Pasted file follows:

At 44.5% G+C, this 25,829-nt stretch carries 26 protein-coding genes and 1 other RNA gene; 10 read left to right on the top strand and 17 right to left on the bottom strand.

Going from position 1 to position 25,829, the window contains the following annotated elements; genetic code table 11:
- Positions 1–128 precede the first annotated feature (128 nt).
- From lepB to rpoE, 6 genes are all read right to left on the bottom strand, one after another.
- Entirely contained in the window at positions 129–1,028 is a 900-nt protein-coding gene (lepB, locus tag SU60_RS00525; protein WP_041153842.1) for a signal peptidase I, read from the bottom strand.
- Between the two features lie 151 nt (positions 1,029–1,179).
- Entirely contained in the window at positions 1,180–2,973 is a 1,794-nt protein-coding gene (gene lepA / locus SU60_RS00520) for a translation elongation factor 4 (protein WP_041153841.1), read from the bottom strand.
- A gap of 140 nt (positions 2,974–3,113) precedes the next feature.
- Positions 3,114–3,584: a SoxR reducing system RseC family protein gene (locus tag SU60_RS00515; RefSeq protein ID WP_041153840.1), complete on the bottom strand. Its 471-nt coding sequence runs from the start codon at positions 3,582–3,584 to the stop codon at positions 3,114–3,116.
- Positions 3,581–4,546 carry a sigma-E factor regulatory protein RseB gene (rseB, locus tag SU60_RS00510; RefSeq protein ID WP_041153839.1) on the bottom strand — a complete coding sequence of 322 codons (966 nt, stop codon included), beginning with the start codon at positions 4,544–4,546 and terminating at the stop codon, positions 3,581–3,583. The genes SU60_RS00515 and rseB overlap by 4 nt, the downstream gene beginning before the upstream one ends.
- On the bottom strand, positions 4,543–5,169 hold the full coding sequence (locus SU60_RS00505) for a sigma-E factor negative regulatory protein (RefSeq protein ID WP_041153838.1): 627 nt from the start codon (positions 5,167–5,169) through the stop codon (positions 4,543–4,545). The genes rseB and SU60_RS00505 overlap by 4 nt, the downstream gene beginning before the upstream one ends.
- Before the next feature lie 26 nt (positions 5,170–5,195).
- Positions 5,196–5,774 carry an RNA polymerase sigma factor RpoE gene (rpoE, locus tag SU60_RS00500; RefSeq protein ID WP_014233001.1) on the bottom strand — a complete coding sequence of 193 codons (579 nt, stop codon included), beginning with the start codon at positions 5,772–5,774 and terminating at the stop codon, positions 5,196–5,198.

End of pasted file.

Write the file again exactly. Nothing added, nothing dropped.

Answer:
At 44.5% G+C, this 25,829-nt stretch carries 26 protein-coding genes and 1 other RNA gene; 10 read left to right on the top strand and 17 right to left on the bottom strand.

Going from position 1 to position 25,829, the window contains the following annotated elements; genetic code table 11:
- Positions 1–128 precede the first annotated feature (128 nt).
- From lepB to rpoE, 6 genes are all read right to left on the bottom strand, one after another.
- Entirely contained in the window at positions 129–1,028 is a 900-nt protein-coding gene (lepB, locus tag SU60_RS00525; protein WP_041153842.1) for a signal peptidase I, read from the bottom strand.
- Between the two features lie 151 nt (positions 1,029–1,179).
- Entirely contained in the window at positions 1,180–2,973 is a 1,794-nt protein-coding gene (gene lepA / locus SU60_RS00520) for a translation elongation factor 4 (protein WP_041153841.1), read from the bottom strand.
- A gap of 140 nt (positions 2,974–3,113) precedes the next feature.
- Positions 3,114–3,584: a SoxR reducing system RseC family protein gene (locus tag SU60_RS00515; RefSeq protein ID WP_041153840.1), complete on the bottom strand. Its 471-nt coding sequence runs from the start codon at positions 3,582–3,584 to the stop codon at positions 3,114–3,116.
- Positions 3,581–4,546 carry a sigma-E factor regulatory protein RseB gene (rseB, locus tag SU60_RS00510; RefSeq protein ID WP_041153839.1) on the bottom strand — a complete coding sequence of 322 codons (966 nt, stop codon included), beginning with the start codon at positions 4,544–4,546 and terminating at the stop codon, positions 3,581–3,583. The genes SU60_RS00515 and rseB overlap by 4 nt, the downstream gene beginning before the upstream one ends.
- On the bottom strand, positions 4,543–5,169 hold the full coding sequence (locus SU60_RS00505) for a sigma-E factor negative regulatory protein (RefSeq protein ID WP_041153838.1): 627 nt from the start codon (positions 5,167–5,169) through the stop codon (positions 4,543–4,545). The genes rseB and SU60_RS00505 overlap by 4 nt, the downstream gene beginning before the upstream one ends.
- Before the next feature lie 26 nt (positions 5,170–5,195).
- Positions 5,196–5,774 carry an RNA polymerase sigma factor RpoE gene (rpoE, locus tag SU60_RS00500; RefSeq protein ID WP_014233001.1) on the bottom strand — a complete coding sequence of 193 codons (579 nt, stop codon included), beginning with the start codon at positions 5,772–5,774 and terminating at the stop codon, positions 5,196–5,198.